House of York, younger branch of the house of Plantagenet of England. In the 15th century, having overthrown the house of Lancaster, it provided three kings of England—Edward IV, Edward V, and Richard III—and, in turn defeated, passed on its claims to the Tudor dynasty.
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United Kingdom: Lancaster and York
Recent scholarship has done much to transform the view that the 15th century was a period dominated by a factious nobility, when constructive…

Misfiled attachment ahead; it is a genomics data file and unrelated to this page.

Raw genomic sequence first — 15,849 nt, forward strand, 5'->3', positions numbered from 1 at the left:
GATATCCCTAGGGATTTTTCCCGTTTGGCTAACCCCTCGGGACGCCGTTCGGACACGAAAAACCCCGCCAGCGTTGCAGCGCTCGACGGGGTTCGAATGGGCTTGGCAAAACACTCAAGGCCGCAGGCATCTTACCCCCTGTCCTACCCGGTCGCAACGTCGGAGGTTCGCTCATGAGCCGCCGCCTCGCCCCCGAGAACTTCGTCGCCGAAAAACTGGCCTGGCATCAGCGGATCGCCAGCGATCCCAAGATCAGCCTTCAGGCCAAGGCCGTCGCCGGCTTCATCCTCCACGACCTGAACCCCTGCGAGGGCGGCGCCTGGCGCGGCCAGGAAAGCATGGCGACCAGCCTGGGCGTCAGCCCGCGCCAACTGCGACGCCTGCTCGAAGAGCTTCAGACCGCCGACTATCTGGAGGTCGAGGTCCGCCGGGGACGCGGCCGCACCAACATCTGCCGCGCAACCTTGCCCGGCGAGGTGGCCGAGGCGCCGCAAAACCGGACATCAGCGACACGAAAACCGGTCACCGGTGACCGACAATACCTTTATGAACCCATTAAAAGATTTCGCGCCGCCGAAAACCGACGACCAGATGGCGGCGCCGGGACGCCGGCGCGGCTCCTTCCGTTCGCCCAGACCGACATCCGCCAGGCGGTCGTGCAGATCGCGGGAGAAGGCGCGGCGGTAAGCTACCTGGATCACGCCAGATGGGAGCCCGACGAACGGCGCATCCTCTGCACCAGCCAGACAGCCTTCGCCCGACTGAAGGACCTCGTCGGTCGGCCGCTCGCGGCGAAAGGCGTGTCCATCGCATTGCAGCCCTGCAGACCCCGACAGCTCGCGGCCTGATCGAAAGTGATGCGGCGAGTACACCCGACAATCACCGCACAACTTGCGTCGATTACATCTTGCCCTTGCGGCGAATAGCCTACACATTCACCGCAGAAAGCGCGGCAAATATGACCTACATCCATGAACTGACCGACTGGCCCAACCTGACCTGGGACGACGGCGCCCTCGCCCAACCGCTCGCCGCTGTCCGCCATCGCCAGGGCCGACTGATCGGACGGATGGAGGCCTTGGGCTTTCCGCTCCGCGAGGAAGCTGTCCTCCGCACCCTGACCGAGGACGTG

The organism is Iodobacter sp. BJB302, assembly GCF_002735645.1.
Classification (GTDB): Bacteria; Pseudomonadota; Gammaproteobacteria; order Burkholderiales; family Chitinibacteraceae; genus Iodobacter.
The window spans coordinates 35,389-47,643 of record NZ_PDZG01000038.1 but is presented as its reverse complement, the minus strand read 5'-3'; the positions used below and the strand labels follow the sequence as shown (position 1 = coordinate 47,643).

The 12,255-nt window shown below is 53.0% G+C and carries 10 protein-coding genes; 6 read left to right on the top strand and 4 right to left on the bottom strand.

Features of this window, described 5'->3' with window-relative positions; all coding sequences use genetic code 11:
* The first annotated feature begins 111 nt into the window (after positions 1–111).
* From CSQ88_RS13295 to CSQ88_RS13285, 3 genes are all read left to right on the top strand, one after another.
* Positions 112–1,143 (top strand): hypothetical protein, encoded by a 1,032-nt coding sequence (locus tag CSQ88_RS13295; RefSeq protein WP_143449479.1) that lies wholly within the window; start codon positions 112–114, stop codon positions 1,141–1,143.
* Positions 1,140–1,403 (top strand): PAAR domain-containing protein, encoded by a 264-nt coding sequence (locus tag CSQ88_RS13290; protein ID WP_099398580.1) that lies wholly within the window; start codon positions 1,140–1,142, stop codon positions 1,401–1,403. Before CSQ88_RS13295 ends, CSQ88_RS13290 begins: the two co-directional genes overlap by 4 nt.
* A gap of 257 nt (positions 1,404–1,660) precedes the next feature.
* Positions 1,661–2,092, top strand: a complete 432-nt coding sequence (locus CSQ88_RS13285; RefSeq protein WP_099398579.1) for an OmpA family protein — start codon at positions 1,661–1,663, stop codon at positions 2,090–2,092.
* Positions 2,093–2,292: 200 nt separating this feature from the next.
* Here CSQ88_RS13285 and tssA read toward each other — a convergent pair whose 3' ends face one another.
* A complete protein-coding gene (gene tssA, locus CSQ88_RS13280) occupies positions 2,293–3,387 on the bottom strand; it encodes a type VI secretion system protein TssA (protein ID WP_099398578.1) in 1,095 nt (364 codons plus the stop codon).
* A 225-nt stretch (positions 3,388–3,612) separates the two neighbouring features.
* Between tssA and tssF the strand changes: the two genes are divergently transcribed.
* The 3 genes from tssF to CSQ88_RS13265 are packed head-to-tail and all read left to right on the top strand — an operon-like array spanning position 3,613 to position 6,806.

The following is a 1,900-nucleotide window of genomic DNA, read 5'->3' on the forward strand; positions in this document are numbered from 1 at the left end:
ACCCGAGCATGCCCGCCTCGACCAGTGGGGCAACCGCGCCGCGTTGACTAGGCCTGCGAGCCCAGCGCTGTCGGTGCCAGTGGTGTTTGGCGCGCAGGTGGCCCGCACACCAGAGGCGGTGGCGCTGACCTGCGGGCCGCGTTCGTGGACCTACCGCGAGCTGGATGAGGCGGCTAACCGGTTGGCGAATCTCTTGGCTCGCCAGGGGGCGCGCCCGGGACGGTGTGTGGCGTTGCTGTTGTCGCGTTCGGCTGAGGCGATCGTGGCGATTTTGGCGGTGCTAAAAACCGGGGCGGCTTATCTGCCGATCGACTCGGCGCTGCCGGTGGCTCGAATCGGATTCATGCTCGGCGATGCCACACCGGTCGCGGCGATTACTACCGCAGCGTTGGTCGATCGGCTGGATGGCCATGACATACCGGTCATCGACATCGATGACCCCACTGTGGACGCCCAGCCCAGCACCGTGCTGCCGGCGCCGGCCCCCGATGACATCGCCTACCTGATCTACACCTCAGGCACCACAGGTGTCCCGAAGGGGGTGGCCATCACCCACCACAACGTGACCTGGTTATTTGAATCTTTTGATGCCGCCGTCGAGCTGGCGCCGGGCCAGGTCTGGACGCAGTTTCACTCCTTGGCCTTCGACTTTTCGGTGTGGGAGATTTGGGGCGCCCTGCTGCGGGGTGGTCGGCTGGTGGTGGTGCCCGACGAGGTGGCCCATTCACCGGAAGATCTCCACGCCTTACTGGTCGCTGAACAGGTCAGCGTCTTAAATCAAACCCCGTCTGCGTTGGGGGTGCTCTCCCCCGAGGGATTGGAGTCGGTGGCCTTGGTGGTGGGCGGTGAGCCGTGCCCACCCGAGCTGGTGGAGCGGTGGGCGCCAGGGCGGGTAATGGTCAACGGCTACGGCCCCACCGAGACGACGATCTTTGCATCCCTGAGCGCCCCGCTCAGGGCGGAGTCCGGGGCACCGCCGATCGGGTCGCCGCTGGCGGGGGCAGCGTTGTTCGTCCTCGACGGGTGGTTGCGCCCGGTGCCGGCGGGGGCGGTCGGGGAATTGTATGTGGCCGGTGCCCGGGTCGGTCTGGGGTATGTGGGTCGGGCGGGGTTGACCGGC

The house was founded by King Edward III’s fifth son, Edmund of Langley (1341–1402), 1st Duke of York, but Edmund and his own son, Edward, 2nd Duke of York, had for the most part undistinguished careers. Edward, dying childless, passed on the dukedom to his nephew Richard (whose mother was a descendant of Edward III’s second surviving son, Lionel, Duke of Clarence). Richard, 3rd Duke of York (1411–60), was the initial